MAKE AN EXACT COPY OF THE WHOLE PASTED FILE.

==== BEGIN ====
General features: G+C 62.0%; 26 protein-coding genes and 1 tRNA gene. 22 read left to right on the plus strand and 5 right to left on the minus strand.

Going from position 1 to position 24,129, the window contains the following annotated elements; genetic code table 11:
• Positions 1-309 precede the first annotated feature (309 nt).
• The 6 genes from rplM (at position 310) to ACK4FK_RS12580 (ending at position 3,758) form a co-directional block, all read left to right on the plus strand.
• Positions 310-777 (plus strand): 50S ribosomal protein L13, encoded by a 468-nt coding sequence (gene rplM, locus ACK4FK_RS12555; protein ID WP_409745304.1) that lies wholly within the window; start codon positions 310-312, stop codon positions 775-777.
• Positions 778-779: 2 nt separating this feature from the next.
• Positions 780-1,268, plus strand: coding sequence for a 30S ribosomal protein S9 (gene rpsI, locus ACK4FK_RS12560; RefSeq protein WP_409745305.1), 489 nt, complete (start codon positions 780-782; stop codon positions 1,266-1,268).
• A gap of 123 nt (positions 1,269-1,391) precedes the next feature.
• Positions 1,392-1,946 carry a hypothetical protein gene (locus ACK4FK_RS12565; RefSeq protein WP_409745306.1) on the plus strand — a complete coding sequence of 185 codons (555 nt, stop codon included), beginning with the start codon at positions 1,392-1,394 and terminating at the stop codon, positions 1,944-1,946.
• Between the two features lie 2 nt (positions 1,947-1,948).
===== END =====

General features: G+C 62.0%; 26 protein-coding genes and 1 tRNA gene. 22 read left to right on the plus strand and 5 right to left on the minus strand.

Going from position 1 to position 24,129, the window contains the following annotated elements; genetic code table 11:
• Positions 1-309 precede the first annotated feature (309 nt).
• The 6 genes from rplM (at position 310) to ACK4FK_RS12580 (ending at position 3,758) form a co-directional block, all read left to right on the plus strand.
• Positions 310-777 (plus strand): 50S ribosomal protein L13, encoded by a 468-nt coding sequence (gene rplM, locus ACK4FK_RS12555; protein ID WP_409745304.1) that lies wholly within the window; start codon positions 310-312, stop codon positions 775-777.
• Positions 778-779: 2 nt separating this feature from the next.
• Positions 780-1,268, plus strand: coding sequence for a 30S ribosomal protein S9 (gene rpsI, locus ACK4FK_RS12560; RefSeq protein WP_409745305.1), 489 nt, complete (start codon positions 780-782; stop codon positions 1,266-1,268).
• A gap of 123 nt (positions 1,269-1,391) precedes the next feature.
• Positions 1,392-1,946 carry a hypothetical protein gene (locus ACK4FK_RS12565; RefSeq protein WP_409745306.1) on the plus strand — a complete coding sequence of 185 codons (555 nt, stop codon included), beginning with the start codon at positions 1,392-1,394 and terminating at the stop codon, positions 1,944-1,946.
• Between the two features lie 2 nt (positions 1,947-1,948).